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                  • #10
                    Originally posted by drait
                    One of the easiest way to obtain a volume knob is with an older scroll wheel mouse that still uses a mechanical (rotary) encoder for the scroll wheel.
                    Where can I find a mouse like this? I knew that all the mouse wheels were optical...
                    BMW E36 Project [ ========= ]
                    Hardware:
                    Lilliput 7" Touchscreen - Epia M-10000 - HQCT 1.0 FM Radio - 2.5" 80Gb - USB GPS
                    Software:
                    FrodoPlayer 1.10 & MapMonkey with FriBruMet Skins by Frigor.

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                    • #11
                      ball mice w/ scroll wheels are your best bet. There's a lot of info in my sig.
                      Stealth OEM spyder
                      1204 dot net!

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                      • #12
                        Home-grown rotary encoder circuit

                        Ok, so here's some info, for those of you who
                        1. don't want to purchase the Phidgets encoder
                        2. have a bug up your butt about doing this yourself (like me!)

                        Parts as listed in previous post; see attachments for pic of (probable) circuit and (rough) software to get useful info out of the parallel port.

                        The software is still academic - I haven't gotten my encoder, yet. But it reads the (currently bogus) data from the parport just fine, and the encoder connection should be a snap. Oh, and it polls the parallel port - not optimum, but seems to be not such the resource hog that I thought it'd be.

                        Note: Please don't ask me how to get this stuff to run on your machine - if I can figure it out, so can everybody else.

                        Note #2: This completed whatchamathingy will be included in a post about my car pc install when said install is completed. No idea when that'll be; hopefully soon!

                        Note #3: the encoder I'll be using is kind of pricey (~$20) for what you get; I'm sure that a more economical version would work just fine, with appropriate circuit/software modifications.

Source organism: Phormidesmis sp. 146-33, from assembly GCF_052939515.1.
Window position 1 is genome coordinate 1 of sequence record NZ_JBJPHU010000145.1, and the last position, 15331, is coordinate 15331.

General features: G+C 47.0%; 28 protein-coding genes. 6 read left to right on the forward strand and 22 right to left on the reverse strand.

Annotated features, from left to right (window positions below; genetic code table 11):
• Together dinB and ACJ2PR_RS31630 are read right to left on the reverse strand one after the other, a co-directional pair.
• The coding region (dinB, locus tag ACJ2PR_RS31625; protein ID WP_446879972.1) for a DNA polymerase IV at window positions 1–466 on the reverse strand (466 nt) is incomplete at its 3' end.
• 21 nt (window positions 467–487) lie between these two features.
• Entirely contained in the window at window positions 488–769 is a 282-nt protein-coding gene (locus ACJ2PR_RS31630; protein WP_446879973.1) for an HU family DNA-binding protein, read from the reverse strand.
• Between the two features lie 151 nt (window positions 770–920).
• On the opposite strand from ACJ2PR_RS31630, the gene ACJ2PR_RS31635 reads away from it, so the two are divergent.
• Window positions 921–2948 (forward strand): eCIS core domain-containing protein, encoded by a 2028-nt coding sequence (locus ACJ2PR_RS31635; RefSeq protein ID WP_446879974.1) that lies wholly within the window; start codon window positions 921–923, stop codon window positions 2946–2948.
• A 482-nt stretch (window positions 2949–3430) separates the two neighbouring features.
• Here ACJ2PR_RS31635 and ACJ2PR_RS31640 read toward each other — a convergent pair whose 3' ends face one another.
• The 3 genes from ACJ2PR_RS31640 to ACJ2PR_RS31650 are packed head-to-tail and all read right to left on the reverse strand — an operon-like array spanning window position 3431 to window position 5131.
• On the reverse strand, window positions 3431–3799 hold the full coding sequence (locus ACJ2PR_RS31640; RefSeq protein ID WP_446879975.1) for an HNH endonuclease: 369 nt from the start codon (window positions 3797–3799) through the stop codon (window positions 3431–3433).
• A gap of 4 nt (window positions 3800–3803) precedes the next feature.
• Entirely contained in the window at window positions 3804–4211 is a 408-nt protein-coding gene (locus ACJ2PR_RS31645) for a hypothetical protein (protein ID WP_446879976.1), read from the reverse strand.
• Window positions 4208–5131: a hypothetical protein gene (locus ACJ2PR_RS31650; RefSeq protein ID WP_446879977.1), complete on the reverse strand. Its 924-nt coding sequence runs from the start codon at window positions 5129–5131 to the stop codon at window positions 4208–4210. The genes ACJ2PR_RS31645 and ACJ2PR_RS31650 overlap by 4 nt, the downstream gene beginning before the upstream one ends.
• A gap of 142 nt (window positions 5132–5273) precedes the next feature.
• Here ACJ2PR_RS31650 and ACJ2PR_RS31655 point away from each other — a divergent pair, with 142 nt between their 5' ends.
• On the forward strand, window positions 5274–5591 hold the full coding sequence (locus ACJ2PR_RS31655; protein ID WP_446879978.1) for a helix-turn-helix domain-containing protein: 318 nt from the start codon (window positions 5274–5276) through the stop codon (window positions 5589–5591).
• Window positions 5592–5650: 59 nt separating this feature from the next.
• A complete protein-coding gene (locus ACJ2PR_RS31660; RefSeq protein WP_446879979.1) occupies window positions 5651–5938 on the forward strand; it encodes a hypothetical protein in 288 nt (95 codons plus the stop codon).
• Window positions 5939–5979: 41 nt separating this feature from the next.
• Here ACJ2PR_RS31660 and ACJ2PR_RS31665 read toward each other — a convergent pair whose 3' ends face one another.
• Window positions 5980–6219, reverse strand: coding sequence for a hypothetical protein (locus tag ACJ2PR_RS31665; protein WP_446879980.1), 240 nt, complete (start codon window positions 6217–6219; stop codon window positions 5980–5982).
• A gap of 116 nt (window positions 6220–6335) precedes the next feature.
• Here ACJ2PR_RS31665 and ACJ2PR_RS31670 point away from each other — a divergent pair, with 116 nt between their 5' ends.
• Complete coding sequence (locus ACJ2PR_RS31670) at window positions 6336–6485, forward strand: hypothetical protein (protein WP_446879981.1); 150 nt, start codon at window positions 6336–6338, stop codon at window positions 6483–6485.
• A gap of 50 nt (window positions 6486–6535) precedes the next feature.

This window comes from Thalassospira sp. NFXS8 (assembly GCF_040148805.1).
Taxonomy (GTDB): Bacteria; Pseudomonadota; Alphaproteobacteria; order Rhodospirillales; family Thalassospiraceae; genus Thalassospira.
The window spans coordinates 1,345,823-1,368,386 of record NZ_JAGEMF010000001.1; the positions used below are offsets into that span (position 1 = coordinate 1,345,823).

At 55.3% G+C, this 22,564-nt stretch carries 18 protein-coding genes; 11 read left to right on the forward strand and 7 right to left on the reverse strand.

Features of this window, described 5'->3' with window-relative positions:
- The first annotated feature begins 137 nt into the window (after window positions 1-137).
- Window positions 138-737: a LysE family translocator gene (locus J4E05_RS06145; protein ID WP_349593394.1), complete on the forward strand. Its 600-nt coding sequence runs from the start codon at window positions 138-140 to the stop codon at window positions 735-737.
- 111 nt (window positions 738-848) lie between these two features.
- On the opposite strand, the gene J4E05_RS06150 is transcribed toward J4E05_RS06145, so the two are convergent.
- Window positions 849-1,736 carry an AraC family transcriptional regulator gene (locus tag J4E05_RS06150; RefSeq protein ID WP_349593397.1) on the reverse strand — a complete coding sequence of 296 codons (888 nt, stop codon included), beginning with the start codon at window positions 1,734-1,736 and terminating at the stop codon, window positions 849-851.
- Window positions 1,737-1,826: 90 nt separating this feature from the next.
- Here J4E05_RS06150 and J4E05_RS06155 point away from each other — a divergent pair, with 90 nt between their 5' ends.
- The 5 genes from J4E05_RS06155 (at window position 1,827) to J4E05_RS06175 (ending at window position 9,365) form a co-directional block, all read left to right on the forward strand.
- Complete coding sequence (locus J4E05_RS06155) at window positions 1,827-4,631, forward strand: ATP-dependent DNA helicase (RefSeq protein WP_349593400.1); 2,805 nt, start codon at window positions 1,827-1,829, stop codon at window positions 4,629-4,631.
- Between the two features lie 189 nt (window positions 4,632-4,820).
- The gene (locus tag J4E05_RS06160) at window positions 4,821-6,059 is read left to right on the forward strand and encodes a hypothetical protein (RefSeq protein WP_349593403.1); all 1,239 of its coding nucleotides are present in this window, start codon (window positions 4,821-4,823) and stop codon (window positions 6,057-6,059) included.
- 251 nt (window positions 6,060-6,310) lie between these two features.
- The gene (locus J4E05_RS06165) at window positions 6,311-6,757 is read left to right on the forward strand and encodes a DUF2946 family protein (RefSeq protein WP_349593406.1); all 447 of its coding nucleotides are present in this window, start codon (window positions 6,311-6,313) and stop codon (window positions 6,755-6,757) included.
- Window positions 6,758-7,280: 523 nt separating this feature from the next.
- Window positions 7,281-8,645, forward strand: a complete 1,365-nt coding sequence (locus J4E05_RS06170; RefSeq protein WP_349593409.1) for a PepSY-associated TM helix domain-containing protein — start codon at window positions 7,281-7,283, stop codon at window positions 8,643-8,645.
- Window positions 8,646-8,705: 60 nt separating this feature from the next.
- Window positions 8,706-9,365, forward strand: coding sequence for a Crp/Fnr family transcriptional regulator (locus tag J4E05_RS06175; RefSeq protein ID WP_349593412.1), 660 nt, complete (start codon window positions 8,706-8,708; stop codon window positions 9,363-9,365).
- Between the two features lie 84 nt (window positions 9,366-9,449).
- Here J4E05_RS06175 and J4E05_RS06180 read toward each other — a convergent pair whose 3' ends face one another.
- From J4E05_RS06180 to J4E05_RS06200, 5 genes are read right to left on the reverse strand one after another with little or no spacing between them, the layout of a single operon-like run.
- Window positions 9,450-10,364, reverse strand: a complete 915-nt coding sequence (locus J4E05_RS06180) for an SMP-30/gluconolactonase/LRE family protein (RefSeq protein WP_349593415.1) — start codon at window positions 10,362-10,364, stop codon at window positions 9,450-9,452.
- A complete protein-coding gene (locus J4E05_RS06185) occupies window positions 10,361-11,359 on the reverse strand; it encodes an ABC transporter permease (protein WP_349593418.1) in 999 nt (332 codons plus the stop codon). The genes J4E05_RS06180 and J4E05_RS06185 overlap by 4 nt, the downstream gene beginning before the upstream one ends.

Attached Files

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                        • #13
                          rubicon,

                          I don't know if you're open to the idea, but you can do the same thing w/ a rotary encoder from an old mouse (scroll wheel). You can use girder's mouse plug-in to manipulate the events, and it will even give you advanced control options like a powermate (turning cw, ccw, turning while holding down the knob, etc).

                          All in all, the project should cost about $5.00 for the mouse and $20.00 for girder. Of course, it's even better if you can find an old ball mouse lying around; you can simply hack that up. If you like, you can hook up an external knob to the PCB of the mouse to replace the stock mouse encoder. All you have to do is hook up the appropriate leads.
                          Stealth OEM spyder
                          1204 dot net!

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                          • #14
                            If you're going with the phidgets rotary encoder, why not just go all out and get the 8/8/8 kit. I'm pretty sure that you'll find good uses for the other features
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                            • #15
                              silencery: I appreciate the thought, but two things keep me from using a mouse wheel+girder (or the like):
                              1. Its Windows only (no MS operating systems allowed here, folks). I follow the *NIX philosophy of "one tool for one job" - a daemon to monitor & process outputs from the encoder, another for the IR remote, another for the GPS, etc.
                              2. I have in my mind the way I want this project to look+function, and a hacked-up mouse wheel doesn't fit into the plan. Plus, if all I did was assemble *everything* from off-the-shelf components without putting a little of my own blood, sweat, and tears into the mix, I'd be no better than the Teutuls (the OCC folks).
                              That's not to say that using the mouse wheel+girder isn't a good option - its just not for me.